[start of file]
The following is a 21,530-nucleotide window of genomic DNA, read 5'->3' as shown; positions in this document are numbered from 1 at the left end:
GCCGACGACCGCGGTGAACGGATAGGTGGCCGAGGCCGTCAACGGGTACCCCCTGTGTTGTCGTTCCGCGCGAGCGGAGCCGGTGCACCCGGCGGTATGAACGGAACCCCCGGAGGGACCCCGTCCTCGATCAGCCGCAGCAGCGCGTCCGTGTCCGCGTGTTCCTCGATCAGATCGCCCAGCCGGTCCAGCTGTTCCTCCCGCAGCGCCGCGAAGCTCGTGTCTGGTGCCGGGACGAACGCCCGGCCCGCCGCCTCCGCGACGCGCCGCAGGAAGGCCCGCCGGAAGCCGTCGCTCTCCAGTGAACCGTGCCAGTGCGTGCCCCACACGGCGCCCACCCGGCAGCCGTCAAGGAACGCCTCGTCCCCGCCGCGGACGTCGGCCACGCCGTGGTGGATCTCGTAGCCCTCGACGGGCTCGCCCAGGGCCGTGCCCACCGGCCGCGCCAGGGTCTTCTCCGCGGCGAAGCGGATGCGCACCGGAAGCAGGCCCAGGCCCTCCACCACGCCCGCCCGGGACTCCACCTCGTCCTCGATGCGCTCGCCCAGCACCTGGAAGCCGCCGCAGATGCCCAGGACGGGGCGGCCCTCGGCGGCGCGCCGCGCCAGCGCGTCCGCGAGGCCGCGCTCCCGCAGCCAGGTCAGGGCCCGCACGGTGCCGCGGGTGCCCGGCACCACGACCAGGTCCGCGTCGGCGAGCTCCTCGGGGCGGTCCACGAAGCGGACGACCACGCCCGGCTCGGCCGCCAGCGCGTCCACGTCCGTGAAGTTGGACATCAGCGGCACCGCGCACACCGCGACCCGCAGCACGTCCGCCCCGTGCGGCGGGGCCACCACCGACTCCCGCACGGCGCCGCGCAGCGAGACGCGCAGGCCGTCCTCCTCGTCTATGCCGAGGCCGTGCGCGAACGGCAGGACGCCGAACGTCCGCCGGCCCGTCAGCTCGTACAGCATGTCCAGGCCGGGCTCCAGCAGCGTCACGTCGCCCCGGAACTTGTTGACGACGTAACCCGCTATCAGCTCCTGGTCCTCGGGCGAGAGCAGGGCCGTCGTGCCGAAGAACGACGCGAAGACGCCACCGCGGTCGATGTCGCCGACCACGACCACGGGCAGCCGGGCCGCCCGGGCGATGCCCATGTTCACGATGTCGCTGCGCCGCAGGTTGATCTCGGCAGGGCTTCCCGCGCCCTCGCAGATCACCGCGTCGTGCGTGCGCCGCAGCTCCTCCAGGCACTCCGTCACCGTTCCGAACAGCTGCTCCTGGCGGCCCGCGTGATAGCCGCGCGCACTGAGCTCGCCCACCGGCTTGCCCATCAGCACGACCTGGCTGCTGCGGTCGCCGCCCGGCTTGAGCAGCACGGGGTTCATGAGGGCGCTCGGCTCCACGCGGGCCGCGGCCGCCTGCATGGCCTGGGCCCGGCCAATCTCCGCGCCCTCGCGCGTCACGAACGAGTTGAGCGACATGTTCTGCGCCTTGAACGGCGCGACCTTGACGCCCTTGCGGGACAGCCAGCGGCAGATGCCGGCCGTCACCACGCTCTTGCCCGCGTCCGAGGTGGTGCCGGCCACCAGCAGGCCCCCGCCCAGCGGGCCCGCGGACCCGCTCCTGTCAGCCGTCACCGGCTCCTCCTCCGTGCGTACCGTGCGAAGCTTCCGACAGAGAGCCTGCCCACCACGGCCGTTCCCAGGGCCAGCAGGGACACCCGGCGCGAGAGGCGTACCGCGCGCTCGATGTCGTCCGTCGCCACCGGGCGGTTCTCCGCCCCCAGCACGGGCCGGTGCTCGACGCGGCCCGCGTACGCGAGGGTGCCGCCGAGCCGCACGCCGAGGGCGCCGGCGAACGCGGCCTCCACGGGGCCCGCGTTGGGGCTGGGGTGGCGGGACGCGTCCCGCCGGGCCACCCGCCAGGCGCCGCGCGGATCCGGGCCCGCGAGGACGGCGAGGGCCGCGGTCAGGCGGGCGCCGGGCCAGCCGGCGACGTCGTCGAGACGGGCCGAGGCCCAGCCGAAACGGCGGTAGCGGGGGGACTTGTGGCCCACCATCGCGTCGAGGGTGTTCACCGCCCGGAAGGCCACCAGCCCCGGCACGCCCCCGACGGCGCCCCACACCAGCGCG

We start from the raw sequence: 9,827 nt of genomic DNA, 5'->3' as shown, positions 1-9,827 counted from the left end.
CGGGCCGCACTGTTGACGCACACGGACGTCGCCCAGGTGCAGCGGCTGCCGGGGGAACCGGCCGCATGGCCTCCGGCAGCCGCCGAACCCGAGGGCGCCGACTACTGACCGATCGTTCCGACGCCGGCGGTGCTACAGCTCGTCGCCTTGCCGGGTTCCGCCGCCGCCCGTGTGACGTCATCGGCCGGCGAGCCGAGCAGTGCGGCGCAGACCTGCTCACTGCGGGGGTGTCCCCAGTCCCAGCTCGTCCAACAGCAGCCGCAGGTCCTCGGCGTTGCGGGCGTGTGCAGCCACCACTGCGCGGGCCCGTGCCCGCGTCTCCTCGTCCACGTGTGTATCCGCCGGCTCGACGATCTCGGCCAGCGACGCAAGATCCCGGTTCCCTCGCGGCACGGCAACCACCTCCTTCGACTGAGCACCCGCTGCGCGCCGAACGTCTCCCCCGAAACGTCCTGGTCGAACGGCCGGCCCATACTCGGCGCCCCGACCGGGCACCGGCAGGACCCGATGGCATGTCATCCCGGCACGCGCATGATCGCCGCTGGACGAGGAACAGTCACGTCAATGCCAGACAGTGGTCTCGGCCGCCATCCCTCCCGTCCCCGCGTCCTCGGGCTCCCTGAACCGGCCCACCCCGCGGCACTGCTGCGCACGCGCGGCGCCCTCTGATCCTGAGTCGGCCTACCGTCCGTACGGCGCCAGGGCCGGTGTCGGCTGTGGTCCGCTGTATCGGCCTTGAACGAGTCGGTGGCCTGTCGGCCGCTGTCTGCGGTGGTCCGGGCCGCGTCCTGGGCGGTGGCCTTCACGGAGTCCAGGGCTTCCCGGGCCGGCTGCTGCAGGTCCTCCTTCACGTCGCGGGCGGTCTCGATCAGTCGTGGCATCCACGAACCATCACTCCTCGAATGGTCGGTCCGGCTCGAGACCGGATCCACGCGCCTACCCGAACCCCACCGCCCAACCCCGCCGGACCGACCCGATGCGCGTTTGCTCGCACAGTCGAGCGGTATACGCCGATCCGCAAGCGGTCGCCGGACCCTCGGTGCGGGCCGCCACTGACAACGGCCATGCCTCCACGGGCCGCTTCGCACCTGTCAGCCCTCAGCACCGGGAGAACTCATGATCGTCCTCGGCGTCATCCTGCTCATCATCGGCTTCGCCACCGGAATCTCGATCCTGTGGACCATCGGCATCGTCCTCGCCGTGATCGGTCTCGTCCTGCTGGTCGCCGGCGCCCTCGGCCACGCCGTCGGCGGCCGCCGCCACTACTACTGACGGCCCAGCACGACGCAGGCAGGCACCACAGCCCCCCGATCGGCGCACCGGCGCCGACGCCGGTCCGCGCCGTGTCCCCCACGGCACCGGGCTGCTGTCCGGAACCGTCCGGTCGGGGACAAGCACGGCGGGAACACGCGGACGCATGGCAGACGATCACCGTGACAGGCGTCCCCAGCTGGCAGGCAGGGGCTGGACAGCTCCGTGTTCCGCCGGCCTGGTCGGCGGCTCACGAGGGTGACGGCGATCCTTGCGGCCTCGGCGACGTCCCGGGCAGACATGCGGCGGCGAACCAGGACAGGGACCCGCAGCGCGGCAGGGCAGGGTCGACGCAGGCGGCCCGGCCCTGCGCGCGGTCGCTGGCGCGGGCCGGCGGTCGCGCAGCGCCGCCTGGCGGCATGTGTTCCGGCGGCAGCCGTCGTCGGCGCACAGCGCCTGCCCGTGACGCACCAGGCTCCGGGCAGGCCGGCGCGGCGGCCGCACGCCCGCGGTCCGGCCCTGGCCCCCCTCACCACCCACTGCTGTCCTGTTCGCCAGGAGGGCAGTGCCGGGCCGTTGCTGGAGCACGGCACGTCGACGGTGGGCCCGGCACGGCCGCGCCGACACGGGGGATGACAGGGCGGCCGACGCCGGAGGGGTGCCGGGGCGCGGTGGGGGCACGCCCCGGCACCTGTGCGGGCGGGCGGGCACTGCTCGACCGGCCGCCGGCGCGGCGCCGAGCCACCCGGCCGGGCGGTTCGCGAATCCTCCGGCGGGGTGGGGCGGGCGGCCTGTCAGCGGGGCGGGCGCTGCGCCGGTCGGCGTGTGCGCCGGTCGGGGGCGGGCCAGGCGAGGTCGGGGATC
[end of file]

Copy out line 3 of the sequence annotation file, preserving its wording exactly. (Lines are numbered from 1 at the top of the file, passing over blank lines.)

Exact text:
We start from the raw sequence: 9,827 nt of genomic DNA, 5'->3' as shown, positions 1-9,827 counted from the left end.